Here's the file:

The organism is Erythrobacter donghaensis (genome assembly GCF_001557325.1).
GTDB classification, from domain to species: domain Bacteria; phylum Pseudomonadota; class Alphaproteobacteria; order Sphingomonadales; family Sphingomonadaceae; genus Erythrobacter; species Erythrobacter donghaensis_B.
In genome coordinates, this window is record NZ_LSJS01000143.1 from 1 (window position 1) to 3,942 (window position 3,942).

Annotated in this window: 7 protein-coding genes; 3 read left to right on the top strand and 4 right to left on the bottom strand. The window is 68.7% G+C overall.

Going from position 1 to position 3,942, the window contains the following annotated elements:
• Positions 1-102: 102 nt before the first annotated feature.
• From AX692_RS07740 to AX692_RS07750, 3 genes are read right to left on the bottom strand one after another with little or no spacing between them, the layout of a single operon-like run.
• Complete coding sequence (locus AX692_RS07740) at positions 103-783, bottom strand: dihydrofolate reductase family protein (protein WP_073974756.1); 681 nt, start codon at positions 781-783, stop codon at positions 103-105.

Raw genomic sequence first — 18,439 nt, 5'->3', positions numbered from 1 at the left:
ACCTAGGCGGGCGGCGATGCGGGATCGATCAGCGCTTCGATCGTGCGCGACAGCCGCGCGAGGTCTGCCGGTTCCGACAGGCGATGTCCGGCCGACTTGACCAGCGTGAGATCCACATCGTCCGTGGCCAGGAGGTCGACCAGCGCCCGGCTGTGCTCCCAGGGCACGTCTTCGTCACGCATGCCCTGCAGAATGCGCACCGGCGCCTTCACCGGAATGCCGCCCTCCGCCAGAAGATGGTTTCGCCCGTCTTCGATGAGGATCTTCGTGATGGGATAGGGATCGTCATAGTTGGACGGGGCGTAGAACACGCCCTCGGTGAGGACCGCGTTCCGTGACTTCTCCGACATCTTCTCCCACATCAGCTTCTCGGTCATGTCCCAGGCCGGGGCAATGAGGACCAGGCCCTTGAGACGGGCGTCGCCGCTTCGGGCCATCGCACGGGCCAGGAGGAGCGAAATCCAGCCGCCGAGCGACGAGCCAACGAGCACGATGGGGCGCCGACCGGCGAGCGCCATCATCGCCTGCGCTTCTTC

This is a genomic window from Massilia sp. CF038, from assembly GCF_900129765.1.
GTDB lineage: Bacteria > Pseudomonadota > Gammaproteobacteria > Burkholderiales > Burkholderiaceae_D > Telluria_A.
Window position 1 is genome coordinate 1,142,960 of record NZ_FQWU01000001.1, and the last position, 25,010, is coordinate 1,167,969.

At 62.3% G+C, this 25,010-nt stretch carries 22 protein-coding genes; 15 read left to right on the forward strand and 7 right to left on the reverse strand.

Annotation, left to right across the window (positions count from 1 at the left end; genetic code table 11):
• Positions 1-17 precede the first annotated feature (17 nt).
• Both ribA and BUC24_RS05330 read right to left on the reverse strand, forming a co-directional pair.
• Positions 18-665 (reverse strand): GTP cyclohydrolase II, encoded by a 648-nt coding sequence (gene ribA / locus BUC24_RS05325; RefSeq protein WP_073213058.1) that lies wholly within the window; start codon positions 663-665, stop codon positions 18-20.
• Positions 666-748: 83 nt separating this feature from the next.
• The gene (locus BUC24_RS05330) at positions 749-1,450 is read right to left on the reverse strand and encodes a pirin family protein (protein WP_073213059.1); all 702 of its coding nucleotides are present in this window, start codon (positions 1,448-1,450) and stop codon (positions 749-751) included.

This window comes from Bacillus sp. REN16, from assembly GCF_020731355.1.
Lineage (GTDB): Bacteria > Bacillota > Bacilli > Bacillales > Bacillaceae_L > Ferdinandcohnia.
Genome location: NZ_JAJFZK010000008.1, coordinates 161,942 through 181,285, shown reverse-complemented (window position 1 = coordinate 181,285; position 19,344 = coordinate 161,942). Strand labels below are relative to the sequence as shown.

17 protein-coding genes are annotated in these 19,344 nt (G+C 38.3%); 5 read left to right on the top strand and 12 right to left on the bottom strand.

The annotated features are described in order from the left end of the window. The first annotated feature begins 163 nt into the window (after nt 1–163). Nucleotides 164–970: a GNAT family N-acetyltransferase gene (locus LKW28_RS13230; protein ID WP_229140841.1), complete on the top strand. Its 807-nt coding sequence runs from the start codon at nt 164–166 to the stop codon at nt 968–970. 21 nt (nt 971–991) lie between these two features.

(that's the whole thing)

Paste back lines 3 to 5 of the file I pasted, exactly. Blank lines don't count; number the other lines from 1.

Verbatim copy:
In genome coordinates, this window is record NZ_LSJS01000143.1 from 1 (window position 1) to 3,942 (window position 3,942).

Annotated in this window: 7 protein-coding genes; 3 read left to right on the top strand and 4 right to left on the bottom strand. The window is 68.7% G+C overall.

Going from position 1 to position 3,942, the window contains the following annotated elements: